(5)The obligation of the person providing an approved course to give, in the case of the subject of a drinking banning order in which that course is specified, either—
(a)a certificate for the purposes of this section, or
(b)a notice under subsection (4),
must be discharged before the end of 14 days beginning with the day on which any request to do so is made by that subject.
(6)The subject of a drinking banning order who is given a notice under subsection (4) or who claims that a request for the purposes of subsection (5) has not been complied with may, within such period as may be prescribed by rules of court, apply to—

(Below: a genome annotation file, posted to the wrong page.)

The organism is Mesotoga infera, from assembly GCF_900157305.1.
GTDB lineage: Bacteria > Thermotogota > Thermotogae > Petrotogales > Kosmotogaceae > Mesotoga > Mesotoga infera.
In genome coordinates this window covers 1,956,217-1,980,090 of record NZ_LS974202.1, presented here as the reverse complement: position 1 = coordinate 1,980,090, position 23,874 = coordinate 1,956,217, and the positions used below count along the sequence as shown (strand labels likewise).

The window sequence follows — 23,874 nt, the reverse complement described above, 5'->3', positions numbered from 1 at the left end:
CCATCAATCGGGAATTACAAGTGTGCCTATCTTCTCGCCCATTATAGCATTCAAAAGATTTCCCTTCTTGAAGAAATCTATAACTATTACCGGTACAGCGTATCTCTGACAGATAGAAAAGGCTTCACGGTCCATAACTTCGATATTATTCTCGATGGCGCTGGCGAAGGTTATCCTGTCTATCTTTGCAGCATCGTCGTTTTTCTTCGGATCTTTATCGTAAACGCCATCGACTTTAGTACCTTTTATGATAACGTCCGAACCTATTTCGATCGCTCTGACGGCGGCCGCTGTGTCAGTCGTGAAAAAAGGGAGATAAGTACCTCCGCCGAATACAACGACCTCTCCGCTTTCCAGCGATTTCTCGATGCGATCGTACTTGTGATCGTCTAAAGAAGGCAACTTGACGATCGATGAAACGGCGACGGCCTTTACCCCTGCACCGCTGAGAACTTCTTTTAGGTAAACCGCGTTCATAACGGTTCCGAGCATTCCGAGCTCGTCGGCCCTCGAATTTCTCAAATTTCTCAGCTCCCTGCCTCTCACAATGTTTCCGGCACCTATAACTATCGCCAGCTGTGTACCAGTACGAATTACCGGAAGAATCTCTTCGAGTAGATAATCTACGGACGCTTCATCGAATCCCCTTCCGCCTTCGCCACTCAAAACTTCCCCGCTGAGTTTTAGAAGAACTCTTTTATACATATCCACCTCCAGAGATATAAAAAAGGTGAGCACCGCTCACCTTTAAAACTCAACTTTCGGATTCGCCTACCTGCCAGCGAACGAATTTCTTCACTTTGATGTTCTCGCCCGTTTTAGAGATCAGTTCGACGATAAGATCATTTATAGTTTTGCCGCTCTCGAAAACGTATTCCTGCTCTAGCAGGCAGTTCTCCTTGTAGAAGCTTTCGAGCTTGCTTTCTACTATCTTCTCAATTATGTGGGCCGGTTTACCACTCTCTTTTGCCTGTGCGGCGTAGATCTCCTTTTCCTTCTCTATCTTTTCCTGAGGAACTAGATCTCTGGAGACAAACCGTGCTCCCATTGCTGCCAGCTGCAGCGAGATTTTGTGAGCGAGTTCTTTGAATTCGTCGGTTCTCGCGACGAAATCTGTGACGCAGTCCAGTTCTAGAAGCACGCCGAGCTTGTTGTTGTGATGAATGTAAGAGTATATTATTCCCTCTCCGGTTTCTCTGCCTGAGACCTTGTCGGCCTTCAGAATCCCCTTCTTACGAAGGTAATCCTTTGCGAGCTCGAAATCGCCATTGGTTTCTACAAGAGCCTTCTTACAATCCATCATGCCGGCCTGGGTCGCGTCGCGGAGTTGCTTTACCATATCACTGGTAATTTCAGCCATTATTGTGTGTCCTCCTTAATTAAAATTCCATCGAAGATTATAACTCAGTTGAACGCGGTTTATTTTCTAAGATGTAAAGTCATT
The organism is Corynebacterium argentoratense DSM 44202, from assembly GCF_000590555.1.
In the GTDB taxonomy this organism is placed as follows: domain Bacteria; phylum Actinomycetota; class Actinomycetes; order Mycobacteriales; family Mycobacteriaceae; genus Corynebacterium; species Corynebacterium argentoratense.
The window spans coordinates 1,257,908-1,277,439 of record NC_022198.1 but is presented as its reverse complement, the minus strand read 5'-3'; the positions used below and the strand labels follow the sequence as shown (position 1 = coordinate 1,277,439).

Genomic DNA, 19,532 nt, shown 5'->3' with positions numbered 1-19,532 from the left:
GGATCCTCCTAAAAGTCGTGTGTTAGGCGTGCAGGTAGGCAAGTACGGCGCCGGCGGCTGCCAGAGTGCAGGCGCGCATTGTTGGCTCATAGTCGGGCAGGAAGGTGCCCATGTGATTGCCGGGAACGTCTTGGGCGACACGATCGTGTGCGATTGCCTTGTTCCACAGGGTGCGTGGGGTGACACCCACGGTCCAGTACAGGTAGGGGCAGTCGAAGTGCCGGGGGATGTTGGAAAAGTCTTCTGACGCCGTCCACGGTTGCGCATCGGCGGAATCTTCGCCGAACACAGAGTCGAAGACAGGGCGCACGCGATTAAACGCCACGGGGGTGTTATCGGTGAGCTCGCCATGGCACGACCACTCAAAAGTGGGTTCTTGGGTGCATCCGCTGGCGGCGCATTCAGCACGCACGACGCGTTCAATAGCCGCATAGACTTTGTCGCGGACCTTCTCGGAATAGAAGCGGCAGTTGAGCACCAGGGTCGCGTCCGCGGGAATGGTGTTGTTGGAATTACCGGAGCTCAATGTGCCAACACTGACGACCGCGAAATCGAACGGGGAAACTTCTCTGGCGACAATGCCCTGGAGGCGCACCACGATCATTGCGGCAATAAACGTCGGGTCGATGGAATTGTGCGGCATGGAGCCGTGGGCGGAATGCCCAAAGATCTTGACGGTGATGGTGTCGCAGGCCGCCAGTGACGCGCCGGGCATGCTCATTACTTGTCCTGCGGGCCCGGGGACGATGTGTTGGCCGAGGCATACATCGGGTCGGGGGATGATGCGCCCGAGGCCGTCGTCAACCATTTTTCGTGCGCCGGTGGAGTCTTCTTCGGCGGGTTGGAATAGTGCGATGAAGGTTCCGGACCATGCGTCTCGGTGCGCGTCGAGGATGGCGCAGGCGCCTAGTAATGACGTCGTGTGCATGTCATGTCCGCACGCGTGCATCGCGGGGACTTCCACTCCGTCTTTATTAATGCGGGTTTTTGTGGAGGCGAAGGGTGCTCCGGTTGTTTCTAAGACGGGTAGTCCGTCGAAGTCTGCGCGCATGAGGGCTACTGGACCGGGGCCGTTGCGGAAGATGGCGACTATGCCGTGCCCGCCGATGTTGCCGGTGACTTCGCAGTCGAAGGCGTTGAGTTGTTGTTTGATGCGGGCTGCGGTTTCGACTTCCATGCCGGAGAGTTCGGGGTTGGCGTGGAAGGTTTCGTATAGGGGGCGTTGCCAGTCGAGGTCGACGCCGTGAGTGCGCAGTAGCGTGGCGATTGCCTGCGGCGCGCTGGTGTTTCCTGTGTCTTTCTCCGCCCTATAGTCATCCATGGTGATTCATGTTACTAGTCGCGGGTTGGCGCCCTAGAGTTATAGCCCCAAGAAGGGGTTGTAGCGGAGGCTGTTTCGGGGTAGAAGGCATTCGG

(a)the court which made the order, or
(b)if that court is not the Crown Court or a relevant local court, to either the court which made the order or a relevant local court,
for a declaration that there has been a contravention of subsection (3).
(7)If the court grants the application, the applicant is to be treated for the purposes of section 2 as having satisfactorily completed the course at the time of the making of the declaration.
(8)The Secretary of State may by regulations make provision as to—
(a)the form of a notice under subsection (4); and
(b)the manner in which such a notice is given and the time to be taken as the time of the giving of such a notice.
(1)In this Chapter—
“appropriate persons”, in relation to an application for a drinking banning order or an application referred to in section 4(6)(b) or (c), means such of the following as is not a party to the application—
the chief officer of police of the police force for the police area where the conduct to which the application relates occurred;